In the field
Given I had tested the 12 bore and 20 bore variants of this gun previously on the clay ground, I decided a more practical test might be in order for this new take on the B725 so I headed back to the family farm in Lincolnshire for a crack at some pigeons. An afternoon’s shooting soon proved this gun to be just as good as its siblings, with the 30″ barrels really hitting the sweet spot in terms of balance and handling characteristics against overall weight.
Trigger pulls are very crisp indeed, and in having a mechanical trigger rather than one operated on the inertia system, as is common in many modern shotguns, the B725 certainly marks itself out as a little different.
Though you might think this would have no practical impact on your shooting day-to-day, it actually makes a lot of sense for a gun in 20 bore form. In the past I have tested a number of small bore guns using lighter loads which have often failed to activate the inertia system for the second shot. Whether you are shooting clays or game this can be incredibly frustrating, so it was a great pleasure to suffer no such problems while taking on the pigeons with the B725.
The gun comes up into the shoulder easily and consistently, with a tremendous view over the shallow action. Smooth, instinctive shooting was made very enjoyable and recoil was dealt with tremendously well whether I shot 25gram No.6s or 28gram No.5s.
Ejection was strong and the overall shooting experience was very enjoyable – the only black mark being the lack of an automatic safety catch on the gun as standard. This is easily remedied, however, as Browning now supplies its guns with the relevant parts to make the gun auto-safe which are easily fitted by any gunsmith.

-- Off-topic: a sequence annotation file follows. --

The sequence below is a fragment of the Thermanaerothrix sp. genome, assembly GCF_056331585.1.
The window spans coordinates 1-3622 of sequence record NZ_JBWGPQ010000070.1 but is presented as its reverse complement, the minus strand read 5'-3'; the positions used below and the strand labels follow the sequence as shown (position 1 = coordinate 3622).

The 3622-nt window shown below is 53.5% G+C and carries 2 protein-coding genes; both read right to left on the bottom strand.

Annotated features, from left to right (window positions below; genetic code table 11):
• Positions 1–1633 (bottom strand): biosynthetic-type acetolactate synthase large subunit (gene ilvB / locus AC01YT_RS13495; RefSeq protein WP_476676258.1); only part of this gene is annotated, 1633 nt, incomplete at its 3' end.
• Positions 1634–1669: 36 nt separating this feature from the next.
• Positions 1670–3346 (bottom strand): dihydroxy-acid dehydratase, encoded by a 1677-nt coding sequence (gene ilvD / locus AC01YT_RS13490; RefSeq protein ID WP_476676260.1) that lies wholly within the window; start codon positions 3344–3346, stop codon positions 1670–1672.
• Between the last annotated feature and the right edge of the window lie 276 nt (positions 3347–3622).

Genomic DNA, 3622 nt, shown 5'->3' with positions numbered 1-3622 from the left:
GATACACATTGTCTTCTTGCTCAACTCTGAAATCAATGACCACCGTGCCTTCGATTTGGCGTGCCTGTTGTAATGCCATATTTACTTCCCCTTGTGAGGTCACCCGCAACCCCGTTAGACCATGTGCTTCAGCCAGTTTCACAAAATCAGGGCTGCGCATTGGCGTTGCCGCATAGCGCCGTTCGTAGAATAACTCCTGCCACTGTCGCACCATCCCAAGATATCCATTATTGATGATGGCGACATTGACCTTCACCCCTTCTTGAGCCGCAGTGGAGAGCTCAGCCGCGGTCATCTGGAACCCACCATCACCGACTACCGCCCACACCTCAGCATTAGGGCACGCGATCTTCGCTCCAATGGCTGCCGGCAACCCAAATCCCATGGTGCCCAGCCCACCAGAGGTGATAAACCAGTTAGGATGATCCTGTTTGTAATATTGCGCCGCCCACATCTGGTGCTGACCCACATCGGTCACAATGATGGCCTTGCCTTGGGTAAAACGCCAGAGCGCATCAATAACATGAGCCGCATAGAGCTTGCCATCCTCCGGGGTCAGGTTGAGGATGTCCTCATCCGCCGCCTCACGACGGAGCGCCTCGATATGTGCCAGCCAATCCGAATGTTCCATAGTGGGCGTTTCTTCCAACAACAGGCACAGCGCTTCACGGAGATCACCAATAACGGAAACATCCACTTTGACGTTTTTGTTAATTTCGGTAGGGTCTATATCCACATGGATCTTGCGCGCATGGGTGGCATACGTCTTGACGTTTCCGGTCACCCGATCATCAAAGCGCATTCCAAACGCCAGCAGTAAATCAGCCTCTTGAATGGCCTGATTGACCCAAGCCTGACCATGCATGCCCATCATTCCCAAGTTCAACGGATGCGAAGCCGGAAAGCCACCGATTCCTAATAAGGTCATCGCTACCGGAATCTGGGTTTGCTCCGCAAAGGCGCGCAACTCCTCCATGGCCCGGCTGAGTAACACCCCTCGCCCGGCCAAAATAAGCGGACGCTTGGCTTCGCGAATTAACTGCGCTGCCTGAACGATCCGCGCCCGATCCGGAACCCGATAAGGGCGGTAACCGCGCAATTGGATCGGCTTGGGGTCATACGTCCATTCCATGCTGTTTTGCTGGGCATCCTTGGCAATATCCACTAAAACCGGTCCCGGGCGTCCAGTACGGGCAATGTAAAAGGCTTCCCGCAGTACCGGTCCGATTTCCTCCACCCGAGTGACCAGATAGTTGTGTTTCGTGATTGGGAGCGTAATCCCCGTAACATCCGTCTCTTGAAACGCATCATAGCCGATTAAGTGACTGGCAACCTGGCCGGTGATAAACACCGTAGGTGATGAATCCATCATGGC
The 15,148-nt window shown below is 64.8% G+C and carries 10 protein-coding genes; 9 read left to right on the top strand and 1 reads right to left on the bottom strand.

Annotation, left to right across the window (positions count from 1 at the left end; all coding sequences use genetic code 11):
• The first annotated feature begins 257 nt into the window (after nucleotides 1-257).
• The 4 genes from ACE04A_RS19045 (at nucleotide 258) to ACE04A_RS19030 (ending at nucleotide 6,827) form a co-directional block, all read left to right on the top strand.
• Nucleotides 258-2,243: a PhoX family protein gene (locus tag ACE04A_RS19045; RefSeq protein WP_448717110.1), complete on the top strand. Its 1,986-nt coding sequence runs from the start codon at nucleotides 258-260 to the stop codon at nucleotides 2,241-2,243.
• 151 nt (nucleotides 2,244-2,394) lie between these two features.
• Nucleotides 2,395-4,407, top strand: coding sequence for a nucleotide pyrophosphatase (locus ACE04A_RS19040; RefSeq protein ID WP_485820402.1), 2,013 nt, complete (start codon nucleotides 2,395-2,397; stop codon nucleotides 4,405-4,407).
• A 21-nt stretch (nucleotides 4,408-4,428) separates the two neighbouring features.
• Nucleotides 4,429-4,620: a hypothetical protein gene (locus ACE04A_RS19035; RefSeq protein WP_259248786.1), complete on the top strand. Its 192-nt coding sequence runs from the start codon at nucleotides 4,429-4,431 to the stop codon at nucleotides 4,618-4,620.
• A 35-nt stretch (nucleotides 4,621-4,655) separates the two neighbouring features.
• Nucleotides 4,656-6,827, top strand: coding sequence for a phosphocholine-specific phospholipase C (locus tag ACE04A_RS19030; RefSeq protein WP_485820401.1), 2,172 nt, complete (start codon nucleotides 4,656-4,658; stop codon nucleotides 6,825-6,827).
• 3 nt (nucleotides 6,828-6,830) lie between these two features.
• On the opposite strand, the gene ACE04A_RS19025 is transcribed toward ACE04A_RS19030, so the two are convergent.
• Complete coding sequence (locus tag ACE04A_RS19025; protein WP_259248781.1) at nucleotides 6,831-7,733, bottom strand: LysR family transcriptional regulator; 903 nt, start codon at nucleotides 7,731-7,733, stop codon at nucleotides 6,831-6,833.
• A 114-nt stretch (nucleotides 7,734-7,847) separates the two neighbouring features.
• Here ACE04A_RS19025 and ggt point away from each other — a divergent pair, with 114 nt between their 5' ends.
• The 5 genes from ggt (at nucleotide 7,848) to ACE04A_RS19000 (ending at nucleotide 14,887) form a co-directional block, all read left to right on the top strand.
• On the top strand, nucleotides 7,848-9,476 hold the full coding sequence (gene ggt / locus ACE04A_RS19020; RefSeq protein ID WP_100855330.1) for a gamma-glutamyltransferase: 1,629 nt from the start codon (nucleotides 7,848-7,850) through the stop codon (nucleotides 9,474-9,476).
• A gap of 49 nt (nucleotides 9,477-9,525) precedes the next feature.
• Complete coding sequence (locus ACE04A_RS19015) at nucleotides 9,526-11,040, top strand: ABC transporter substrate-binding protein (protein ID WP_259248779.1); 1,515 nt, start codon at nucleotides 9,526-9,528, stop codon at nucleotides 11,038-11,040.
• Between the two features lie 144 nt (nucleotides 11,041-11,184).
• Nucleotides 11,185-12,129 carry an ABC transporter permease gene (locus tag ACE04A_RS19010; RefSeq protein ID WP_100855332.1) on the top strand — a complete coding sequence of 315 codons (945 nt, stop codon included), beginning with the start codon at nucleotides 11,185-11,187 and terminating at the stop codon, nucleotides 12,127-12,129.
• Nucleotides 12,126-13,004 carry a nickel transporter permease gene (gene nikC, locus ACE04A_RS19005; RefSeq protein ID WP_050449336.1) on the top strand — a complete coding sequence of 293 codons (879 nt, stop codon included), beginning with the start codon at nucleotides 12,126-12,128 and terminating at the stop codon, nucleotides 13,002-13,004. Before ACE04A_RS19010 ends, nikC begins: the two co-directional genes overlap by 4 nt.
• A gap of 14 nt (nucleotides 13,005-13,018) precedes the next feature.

View from the gun shop by Bill Elderkin
The first thing I notice on the gun is the shape of the trigger guard – it is quite square which is unusual and really grabs the attention. On the whole the gun is quite dark in appearance and whilst certainly striking how successful this is will entirely depends upon personal taste. This contrasting black and gold design has been around for a long time. We have seen it on Beretta guns and even some of the very best guns from Purdey so clearly there is a strong market for it.
The pistol grip is well shaped but very full. This, along with the weight of the gun makes it very clear this shotgun is a 20 bore meant for serious shooting and perhaps would not be suited as a gun for a youth or lady.
I would imagine a lot of readers would relish the chance to take on some high pheasants with this gun, and it’s certainly crying out for that particular use.
Wood to metal fit is very good and there are some nice touches in the finishing, such as the carving of the wood at the fences. The design of the gun means the ejector kickers are in the fore-end, meaning the cartridges are ejected with some force rather than merely pushed out. This is an advantage with a 20 bore, especially when using bigger brass cased cartridges. I would like to see a little more of a push on the extractors, however, as trying to remove smaller 20 bore cartridges can be a little fiddly at present, especially if you have larger hands, most annoying at the end of a long drive on a cold day.
Scores for the Browning B725 Hunter Black Gold shotgun
The B725 action continues to impress with its excellent low profile receiver. 9/10
Mounts consistently well, swings beautifully and deals with recoil remarkably. Non auto- safe as standard. 9/10
Looks & finishing:
Finishing is very good but looks will be divisive. 8/10
Reliability & customer service:
Browning shotguns are mechanically sound and reliable. 9/10
A very good, reliable and fun gun to shoot at a good price but appearance will be the key factor in its appeal to you. 8/10
Bill Elderkin is the managing director of Elderkin & Son (Gunmakers) Ltd. of Spalding in Lincolnshire – call 01775 722919
A very good, reliable and fun gun to shoot at a good price